Episodes viewed: 6 of 12
Streaming On: Apple TV+
Whether it’s sweating along to Joe Wicks, cultivating a raccoon-themed paradise in Animal Crossing, or Taylor Swift’s sudden swerve to alternative rock, there are certain things that will be forever synonymous with helping us struggle through pandemic life. Apple’s Ted Lasso is one of them. Arriving with little fanfare in August 2020, Bill Lawrence’s comedy — spun out of a spoof promo for NBC Sports’ Premier League coverage — was initially greeted with the same eye-rolling scepticism as the show’s ebullient, moustachioed coach. Touting a similar fish-out-of-water schtick to last year’s Intelligence and the thematically similar The First Team, Ted Lasso’s arrival seemed to make little impact. But then something magical happened. Like the beleaguered Premiership team Lasso is brought in to coach, viewers were slowly won over by Ted’s folksy charm, corndog colloquialisms and indefatigable optimism. Over the course of ten glorious episodes, Ted Lasso became appointment Friday viewing, bringing a concentrated burst of feel-good joy to dispel the Covid funk.
This season’s main strength isn’t in its ability to score so much as a willingness to pass.
If there were concerns the show’s effectiveness might be lessened by the crisis abating, Season 2 dispels them in short order. Easing off the ‘not in Kansas anymore’ routine, year two expands the show thematically and emotionally, with a wealth of storylines that extend beyond the pitch. One romcom-themed episode riffs happily on Notting Hill and Jerry Maguire (with pitch-perfect ending to suit), while a heart-melting festive episode brings Christmas cheer in abundance. Ted finds a new foil in stony-faced club shrink Dr Sharon (I May Destroy You’s Sarah Niles), while both Juno Temple’s effervescent WAG Keeley and Hannah Waddingham’s uptight club owner Rebecca both find new emotional depths (the latter using a hook-up app called ‘Tumescent’). Meanwhile, Brett Goldstein’s gruff and growly Roy Kent emerges as an early MVP, bringing both laughs and feels as his surly hard man tries to find meaning in coaching girls’ five-a-side.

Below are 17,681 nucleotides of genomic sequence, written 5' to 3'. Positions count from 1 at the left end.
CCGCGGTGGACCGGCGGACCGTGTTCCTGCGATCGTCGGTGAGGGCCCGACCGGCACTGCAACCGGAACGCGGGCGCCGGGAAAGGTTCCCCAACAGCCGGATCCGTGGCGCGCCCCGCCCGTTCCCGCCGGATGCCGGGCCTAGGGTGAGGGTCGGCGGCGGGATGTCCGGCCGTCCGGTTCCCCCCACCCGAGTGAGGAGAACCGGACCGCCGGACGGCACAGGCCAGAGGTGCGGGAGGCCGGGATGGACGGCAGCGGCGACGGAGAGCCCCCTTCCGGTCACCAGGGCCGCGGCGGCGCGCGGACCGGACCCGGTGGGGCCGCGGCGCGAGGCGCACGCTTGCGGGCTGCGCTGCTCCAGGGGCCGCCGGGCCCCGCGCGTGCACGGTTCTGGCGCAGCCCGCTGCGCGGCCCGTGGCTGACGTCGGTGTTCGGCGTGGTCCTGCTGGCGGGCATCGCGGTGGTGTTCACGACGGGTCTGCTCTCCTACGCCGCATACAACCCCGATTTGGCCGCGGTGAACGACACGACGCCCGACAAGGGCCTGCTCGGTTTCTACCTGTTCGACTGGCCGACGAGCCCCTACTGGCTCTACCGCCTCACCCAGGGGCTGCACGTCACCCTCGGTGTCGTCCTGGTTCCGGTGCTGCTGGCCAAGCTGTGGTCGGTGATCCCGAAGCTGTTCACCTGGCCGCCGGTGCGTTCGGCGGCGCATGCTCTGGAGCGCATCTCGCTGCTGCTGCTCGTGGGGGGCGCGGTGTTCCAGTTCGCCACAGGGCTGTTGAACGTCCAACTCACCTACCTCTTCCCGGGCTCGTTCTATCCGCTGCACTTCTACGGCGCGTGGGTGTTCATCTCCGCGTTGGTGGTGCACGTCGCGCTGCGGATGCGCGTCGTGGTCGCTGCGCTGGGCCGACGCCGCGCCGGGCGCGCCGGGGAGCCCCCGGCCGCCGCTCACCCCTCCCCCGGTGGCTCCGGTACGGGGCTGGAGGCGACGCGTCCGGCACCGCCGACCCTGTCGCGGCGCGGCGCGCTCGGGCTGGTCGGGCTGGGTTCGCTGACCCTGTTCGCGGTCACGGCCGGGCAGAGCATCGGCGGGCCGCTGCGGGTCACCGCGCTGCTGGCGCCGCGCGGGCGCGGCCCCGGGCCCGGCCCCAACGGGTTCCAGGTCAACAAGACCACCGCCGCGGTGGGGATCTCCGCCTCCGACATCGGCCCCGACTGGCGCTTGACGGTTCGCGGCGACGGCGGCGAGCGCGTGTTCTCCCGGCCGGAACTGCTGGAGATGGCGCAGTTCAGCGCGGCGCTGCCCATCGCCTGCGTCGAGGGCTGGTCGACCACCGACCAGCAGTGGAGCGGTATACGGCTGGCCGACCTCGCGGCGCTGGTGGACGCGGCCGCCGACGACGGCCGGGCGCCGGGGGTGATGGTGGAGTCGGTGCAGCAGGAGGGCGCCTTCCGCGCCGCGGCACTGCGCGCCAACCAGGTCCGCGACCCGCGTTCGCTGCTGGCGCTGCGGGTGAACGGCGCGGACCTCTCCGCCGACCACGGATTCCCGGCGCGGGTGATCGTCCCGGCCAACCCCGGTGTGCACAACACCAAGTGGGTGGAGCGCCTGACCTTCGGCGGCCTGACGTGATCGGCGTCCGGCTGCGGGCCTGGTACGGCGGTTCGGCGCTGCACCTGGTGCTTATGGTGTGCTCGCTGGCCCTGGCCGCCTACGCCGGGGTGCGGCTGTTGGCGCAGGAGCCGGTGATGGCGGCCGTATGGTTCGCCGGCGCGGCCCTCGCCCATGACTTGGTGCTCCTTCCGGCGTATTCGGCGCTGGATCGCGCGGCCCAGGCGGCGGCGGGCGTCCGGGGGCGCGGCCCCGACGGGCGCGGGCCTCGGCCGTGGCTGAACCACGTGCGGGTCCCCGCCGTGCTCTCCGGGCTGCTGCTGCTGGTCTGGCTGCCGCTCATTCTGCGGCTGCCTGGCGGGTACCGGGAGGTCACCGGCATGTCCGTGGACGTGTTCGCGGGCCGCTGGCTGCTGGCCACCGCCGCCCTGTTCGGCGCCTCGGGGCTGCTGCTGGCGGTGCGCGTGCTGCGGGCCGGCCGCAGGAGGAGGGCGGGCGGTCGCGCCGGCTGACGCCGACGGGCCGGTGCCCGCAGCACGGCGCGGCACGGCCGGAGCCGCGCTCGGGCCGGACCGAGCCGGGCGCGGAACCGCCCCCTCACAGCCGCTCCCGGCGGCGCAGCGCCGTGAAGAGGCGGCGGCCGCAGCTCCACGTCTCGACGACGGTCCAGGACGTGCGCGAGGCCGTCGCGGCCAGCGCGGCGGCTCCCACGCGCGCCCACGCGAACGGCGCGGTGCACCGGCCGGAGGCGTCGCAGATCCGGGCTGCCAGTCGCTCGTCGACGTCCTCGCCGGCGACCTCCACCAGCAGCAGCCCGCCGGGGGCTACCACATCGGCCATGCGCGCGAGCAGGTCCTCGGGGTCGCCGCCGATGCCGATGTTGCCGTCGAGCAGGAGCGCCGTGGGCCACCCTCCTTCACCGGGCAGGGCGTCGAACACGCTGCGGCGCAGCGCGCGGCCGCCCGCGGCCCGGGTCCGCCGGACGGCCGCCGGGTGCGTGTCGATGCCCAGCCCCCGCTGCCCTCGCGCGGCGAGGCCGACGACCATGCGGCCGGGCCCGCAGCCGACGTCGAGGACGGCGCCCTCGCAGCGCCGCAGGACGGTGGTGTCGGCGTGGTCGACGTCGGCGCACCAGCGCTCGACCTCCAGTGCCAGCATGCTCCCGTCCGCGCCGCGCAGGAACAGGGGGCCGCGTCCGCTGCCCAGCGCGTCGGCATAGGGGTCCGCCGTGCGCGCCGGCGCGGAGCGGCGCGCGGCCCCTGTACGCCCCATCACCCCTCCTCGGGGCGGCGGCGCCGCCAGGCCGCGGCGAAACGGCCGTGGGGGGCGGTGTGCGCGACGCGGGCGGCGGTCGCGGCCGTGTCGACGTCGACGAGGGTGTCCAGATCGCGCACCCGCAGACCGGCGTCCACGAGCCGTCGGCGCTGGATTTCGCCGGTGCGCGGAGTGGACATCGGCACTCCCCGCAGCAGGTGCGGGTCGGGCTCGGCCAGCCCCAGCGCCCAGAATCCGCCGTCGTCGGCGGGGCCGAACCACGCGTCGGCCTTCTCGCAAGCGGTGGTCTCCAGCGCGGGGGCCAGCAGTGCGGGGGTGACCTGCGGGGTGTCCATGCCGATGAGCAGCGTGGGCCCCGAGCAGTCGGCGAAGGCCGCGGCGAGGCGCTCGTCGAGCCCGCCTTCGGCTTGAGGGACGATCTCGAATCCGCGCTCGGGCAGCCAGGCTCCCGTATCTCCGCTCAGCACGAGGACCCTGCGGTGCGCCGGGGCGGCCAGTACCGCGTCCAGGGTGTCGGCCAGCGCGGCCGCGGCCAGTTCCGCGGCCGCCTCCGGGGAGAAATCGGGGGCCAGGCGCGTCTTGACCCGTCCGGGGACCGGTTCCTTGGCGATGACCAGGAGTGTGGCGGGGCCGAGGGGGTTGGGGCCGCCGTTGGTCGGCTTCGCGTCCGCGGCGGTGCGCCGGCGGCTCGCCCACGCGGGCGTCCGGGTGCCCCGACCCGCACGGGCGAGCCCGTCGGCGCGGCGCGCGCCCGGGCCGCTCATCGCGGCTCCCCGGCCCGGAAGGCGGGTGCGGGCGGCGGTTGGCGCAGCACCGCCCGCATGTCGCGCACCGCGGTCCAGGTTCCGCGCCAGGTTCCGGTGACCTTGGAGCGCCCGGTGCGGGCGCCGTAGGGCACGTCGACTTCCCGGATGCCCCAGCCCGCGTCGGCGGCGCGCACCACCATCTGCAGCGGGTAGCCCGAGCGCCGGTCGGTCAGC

But this season’s main strength isn’t in its ability to score so much as a willingness to pass. The secondary characters really come into their own this time around, with Jeremy Swift’s Higgins proving a surprise comedic powerhouse, while several of the players step up to take main storylines, including Cristo Fernández’ striker Dani Rojas (“Football is life!”) and Toheeb Jimoh’s soulful Sam, who stages a political protest against one of the team’s sponsors that feels particularly pointed post Euros. Nick Mohammed, meanwhile, remains the show’s secret weapon, throwing himself into his character Nathan’s new role as assistant coach and providing an ongoing masterclass in the art of deadpan delivery.
Ted Lasso might not be laugh-out-loud funny, and the title character’s good ol’ boy schtick won’t be to everyone’s taste (“He’s a wigwam and a teepee right now,” he says of stressed-out captain Isaac. “He’s two tents”), but both he and the show are blessed with an almost preternatural affability that it’s near impossible not to love. A footie show that requires no interest in the game, this is a big-hearted underdog story in which a boundlessly optimistic man tries to help everyone around him become better humans. A life-affirming, good-natured series about self-actualisation and a diverse team of socially conscious young footballers, whose dedication to their side is matched only by the size of their hearts. After the events of Sunday 11 July, never mind the pandemic, what could possibly resonate more than that?